How to Handle Mobile Meth Labs

Meth, or methamphetamine, is nothing new to law enforcement. Its ease of manufacturing and widespread popularity has seen it spread from the more metropolitan venues to rural, secluded jurisdictions. Additionally, possibly sparked by the popularity of the television series “Breaking Bad,” many of these would-be meth dealers have decided to become mobile. At one time, authorities could joke about finding the next meth lab by “waiting for the trailer to blow up.” Now, that trailer has become a sedan, van or even an RV, traveling the highways or parked at the local high school. All of this presents a new level of threat that every officer and first responder needs to be prepared for.

Because of the volatile nature of meth production and the possibility that a mobile lab could literally be found anywhere, ALL first responders need to be aware of the warning signs of a potential lab as well as the basic safety measures necessary when approaching one.

  1. Danger! Danger! – The process of cooking meth involves a poisonous, flammable and explosive combination of chemicals. As soon as you think you may have encountered a potential lab you must take care to prevent injury. In most jurisdictions, this would involve calling on a specially trained and equipped response unit.
  2. Let your senses work for you – The cooking process is known for producing an irritating fume cloud accompanied by a strong odor capable of burning the eyes, throat and lungs. If you notice any of these symptoms you should back off and reassess what you are walking into.
  3. Meth SideKitchen ware – A telltale sign of a mobile meth lab is the presence of commonly used cooking equipment. This can include ice coolers or old propane tanks, plastic bottles, Coleman fuel, lithium batteries, kitty litter, ether, matches, and water – all items which are innocent enough when used for their intended purpose but deadly when combined. If you encounter a traveler with an unusual combination or large amount of any of these items, you should be immediately suspicious. Pseudoephedrine tablets are a primary ingredient and are tightly controlled by most pharmacies and drug stores; its presence is always a red flag.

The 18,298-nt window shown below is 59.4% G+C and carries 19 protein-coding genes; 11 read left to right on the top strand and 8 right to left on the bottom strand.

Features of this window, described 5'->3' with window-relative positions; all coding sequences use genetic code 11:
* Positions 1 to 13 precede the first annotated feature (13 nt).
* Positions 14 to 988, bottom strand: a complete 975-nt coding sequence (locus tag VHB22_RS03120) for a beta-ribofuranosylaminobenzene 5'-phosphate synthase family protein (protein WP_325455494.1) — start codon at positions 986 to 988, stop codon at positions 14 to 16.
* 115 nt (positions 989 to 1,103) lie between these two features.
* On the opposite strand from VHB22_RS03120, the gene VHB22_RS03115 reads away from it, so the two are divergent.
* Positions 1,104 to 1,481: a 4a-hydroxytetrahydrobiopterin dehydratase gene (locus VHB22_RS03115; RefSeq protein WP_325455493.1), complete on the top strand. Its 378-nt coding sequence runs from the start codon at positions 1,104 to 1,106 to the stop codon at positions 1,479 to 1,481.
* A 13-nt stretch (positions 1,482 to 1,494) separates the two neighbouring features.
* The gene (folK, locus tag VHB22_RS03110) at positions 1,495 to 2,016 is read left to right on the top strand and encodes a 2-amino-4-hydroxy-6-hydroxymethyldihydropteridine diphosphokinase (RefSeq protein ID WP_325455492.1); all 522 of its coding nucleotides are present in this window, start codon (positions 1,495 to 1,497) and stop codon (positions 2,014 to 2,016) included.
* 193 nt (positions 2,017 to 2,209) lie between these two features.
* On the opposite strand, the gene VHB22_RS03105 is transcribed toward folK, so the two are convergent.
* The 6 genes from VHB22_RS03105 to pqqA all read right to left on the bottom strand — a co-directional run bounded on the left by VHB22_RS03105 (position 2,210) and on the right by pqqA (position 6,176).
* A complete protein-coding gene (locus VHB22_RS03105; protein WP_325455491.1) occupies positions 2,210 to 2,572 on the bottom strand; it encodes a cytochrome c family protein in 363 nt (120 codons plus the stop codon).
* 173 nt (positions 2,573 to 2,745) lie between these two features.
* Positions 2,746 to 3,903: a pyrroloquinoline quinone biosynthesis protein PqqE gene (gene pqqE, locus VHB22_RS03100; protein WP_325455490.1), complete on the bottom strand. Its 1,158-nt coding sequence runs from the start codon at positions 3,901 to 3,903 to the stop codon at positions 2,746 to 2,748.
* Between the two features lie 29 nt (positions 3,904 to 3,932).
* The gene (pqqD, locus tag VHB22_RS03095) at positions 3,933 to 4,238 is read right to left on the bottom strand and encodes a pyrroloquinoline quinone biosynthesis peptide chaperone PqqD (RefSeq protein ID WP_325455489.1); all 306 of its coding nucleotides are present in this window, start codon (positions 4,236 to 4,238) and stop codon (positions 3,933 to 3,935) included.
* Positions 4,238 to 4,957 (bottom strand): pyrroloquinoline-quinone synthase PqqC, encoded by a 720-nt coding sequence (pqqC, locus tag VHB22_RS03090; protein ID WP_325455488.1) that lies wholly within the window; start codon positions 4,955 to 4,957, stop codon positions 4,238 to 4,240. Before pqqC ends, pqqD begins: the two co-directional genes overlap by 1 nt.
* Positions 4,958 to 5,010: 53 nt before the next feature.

4. Litter bugs – By their very nature, mobile labs are generally not stationary for extended periods of time, however, many cookers have been known to frequent the same general area repeatedly. Although you may not encounter the lab itself, it is likely that you will observe the remnants they have left behind. Once used, much of the cook wear becomes both unusable and equally toxic. Locating dump sites containing unusual combinations of the previously mentioned ingredients should alert you to the possibility of cookers in the area. Remember, this trash must also be treated as not only a potential crime scene, but also a health hazard. Proper clean up requires a trained Haz-Mat crew.

Safe handling of potential meth labs requires much more information and training than I can present in a single article. For additional information you should contact your local Haz-Mat response team, which is most likely specifically trained in meth clean up. Departments who do not have access to a Haz-Mat team should contact the Environmental Protection Agency, which is required to provide training when necessary and must also maintain a list of qualified Haz-Mat companies.

Disclaimer: The content in this article is the opinion of the writer and does not necessarily reflect the policies or opinions of US Patriot Tactical.

Tom Burrell

Tom enlisted in the US Marine Corps Reserves in 1987. Following service in Desert Storm, he transitioned to active duty with the US Coast Guard. In 1997 he left the USCG to pursue a position in conservation & maritime law enforcement. Tom is currently a Captain and he oversees several programs, including his agency investigation unit. He is also a training instructor in several areas including firearms, defensive tactics and first aid/CPR. In 2006 Tom received his Associate’s Degree in Criminal Justice from Harrisburg Area Community College and in 2010 a Bachelor’s Degree from Penn State University.
Tom Burrell

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